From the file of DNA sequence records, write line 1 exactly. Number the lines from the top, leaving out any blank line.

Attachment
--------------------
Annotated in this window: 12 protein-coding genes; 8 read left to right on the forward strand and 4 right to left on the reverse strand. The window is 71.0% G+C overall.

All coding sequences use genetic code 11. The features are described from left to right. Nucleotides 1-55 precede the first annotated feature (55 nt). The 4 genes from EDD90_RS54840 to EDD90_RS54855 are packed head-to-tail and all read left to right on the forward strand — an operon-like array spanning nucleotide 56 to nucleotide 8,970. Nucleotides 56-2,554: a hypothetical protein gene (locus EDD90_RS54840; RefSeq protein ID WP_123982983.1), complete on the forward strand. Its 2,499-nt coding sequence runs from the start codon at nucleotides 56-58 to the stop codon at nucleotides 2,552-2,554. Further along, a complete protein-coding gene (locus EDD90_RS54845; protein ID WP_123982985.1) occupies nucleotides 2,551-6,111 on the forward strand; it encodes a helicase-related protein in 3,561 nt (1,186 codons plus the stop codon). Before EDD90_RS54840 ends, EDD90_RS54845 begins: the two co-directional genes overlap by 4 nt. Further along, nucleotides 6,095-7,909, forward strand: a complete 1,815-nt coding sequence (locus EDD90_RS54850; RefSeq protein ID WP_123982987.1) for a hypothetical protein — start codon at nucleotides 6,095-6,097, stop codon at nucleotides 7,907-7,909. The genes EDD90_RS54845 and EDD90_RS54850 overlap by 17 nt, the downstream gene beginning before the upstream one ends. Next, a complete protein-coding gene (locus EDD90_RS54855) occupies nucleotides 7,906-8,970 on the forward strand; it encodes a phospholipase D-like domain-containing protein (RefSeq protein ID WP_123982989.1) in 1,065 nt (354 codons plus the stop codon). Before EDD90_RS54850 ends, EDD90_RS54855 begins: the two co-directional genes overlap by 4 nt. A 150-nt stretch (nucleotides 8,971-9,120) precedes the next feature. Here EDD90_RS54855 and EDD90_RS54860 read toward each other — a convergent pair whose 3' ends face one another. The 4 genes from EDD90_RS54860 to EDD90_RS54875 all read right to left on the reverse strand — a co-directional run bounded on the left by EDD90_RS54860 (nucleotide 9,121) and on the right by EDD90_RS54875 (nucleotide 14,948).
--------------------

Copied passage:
Annotated in this window: 12 protein-coding genes; 8 read left to right on the forward strand and 4 right to left on the reverse strand. The window is 71.0% G+C overall.